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In aging men, the prostate gland becomes hyperproliferative and displays a propensity toward carcinoma. Although this hyperproliferative process has been proposed to represent an inappropriate reactivation of an embryonic differentiation program, the regulatory genes responsible for normal prostate development and function are largely undefined. Here we(More)
NIH sponsored a meeting of medical and veterinary pathologists with mammary gland expertise in Annapolis in March 1999. Rapid development of mouse mammary models has accentuated the need for definitions of the mammary lesions in genetically engineered mice (GEM) and to assess their usefulness as models of human breast disease. The panel of nine pathologists(More)
One of the enigmas in tumor biology is that different types of cancers are prevalent in different age groups. One possible explanation is that the ability of a specific oncogene to cause tumorigenesis in a particular cell type depends on epigenetic parameters such as the developmental context. To address this hypothesis, we have used the tetracycline(More)
A key issue in cancer biology is whether oncogenic transformation of different cell types of origin within an adult tissue gives rise to distinct tumor subtypes that differ in their prognosis and/or treatment response. We now show that initiation of prostate tumors in basal or luminal epithelial cells in mouse models results in tumors with distinct(More)
Retinoids, which are important regulators of cell growth, differentiation, and apoptosis, have been used in treatment or chemoprevention of multiple cancers including prostate cancer. To elucidate the mechanism of action of retinoids in the context of the prostate, we used the Cre-loxP system to disrupt the retinoid X receptor alpha (RXRalpha) gene(More)
Physical associations between cyclins, viral oncogenes and tumour suppressor genes imply a central role for cyclins in growth control. Cyclin D1 was identified as a candidate oncogene (PRAD1) in tumour-specific DNA rearrangements and is suspected to be a contributor to several types of neoplasms including breast cancer. Cyclin D1 also rescues G1(More)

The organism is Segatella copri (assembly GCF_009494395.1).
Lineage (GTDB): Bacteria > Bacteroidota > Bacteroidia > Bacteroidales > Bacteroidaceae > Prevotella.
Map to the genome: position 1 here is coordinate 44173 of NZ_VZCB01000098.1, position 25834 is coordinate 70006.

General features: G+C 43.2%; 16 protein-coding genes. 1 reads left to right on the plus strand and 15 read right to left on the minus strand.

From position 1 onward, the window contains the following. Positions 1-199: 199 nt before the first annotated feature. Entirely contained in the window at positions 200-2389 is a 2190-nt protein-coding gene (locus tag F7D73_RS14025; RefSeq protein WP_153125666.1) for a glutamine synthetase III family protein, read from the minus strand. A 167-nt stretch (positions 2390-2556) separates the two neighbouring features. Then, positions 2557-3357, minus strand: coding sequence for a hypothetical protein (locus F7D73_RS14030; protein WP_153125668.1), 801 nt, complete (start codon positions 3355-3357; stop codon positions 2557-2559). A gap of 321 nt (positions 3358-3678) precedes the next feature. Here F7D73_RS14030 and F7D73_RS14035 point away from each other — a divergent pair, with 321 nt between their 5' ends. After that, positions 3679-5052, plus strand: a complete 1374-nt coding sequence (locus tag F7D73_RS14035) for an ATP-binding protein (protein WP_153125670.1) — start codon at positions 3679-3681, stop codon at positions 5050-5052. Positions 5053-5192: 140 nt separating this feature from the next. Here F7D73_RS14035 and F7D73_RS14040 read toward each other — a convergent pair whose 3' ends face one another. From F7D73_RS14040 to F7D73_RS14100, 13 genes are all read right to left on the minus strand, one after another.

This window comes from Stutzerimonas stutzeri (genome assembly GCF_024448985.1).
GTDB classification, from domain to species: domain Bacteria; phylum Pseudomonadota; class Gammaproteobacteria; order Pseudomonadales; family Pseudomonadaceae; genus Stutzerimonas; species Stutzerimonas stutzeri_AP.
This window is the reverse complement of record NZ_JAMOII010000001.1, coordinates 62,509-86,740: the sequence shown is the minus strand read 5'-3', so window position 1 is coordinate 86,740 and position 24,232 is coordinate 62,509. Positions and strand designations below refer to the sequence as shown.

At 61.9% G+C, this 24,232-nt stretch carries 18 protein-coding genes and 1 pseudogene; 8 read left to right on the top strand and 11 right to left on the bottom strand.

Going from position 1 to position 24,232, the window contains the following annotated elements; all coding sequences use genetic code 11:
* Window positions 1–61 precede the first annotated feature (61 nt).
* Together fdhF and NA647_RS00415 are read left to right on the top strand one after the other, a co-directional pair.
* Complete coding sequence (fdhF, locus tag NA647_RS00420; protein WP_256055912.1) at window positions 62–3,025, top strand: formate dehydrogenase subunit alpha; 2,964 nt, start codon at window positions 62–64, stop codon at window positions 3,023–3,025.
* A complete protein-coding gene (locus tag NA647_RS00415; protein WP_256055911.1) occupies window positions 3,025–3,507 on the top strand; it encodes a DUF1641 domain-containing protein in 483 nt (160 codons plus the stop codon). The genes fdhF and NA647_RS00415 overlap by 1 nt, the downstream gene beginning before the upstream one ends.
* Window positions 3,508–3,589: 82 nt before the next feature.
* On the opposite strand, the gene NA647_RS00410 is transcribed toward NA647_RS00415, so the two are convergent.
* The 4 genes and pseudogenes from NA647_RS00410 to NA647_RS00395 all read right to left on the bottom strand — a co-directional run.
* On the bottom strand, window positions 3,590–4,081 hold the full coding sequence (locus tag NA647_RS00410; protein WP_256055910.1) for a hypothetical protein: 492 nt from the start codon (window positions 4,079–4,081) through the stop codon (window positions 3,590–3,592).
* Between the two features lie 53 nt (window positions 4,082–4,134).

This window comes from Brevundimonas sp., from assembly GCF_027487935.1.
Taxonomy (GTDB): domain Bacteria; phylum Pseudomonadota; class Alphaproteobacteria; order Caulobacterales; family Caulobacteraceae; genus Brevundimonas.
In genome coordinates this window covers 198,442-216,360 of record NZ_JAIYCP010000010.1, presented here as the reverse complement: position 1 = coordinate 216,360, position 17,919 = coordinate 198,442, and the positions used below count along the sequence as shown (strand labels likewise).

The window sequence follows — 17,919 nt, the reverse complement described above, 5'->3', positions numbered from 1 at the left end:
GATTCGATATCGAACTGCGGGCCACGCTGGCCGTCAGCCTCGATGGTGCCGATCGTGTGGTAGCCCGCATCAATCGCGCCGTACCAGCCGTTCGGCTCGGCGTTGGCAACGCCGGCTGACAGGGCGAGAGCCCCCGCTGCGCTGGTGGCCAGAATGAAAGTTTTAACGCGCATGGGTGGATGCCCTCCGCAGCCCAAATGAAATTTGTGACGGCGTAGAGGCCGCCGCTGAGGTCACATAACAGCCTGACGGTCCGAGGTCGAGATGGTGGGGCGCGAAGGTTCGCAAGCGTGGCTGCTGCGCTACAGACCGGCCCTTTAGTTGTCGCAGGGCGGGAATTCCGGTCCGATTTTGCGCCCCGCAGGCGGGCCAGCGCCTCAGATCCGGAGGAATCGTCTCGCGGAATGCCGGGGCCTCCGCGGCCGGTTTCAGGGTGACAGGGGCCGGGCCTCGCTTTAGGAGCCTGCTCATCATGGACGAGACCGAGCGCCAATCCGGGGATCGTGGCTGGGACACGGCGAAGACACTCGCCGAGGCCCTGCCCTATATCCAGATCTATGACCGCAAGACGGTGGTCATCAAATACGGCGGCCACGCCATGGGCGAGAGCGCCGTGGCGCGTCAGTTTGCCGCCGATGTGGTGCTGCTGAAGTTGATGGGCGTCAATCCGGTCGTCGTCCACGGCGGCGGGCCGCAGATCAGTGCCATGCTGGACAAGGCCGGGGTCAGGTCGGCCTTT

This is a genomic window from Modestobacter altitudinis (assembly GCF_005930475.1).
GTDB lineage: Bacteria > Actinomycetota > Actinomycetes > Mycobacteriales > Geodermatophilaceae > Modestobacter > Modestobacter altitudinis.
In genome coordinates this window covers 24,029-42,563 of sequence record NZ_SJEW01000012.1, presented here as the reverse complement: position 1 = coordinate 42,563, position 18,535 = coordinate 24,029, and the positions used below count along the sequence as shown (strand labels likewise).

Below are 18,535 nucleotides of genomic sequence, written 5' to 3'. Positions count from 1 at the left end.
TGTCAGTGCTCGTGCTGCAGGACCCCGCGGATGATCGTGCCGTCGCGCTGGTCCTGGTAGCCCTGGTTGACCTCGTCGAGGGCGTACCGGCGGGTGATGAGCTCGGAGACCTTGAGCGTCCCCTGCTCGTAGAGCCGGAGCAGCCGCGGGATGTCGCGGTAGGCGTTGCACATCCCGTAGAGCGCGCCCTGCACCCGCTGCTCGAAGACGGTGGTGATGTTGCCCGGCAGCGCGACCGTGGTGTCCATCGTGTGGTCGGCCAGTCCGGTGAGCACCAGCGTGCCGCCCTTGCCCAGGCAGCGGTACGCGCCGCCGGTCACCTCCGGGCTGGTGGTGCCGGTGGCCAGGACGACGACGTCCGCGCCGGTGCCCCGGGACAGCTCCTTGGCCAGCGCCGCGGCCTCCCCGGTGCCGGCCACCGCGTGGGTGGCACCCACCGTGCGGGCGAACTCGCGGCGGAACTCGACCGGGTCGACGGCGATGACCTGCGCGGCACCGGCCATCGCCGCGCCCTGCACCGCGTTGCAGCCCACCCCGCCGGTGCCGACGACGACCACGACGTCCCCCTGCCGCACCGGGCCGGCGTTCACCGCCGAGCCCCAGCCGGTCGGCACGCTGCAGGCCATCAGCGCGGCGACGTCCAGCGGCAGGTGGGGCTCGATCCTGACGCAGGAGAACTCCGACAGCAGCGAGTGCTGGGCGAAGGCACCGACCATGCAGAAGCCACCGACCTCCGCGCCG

Hepatocellular carcinoma is generally refractory to clinical treatment. Here, we report that inactivation of the MYC oncogene is sufficient to induce sustained regression of invasive liver cancers. MYC inactivation resulted en masse in tumour cells differentiating into hepatocytes and biliary cells forming bile duct structures, and this was associated with(More)
Our understanding of cancer has largely come from the analysis of aberrations within the tumor cell population. Yet it is increasingly clear that the tumor microenvironment can significantly influence tumorigenesis. For example, the mesenchyme can support the growth of tumorigenic epithelium. However, whether fibroblasts are subject to genetic/epigenetic(More)
Proteins with SH2 and SH3 domains link tyrosine kinases to intracellular pathways. To investigate the biological functions of a mammalian SH2/SH3 adaptor, we have introduced a null mutation into the mouse gene for Grb2. Analysis of mutant embryonic stem cells, embryos, and chimeras reveals that Grb2 is required during embyrogenesis for the differentiation(More)
Protein kinase CK2 is a ubiquitous and evolutionarily conserved serine/threonine kinase that is upregulated in many human cancers and can serve as an oncogene in lymphocytes. Recently, we have demonstrated that CK2 potentiates Wnt/beta-catenin signaling in mammary epithelial cells. To determine whether CK2 overexpression contributes to mammary(More)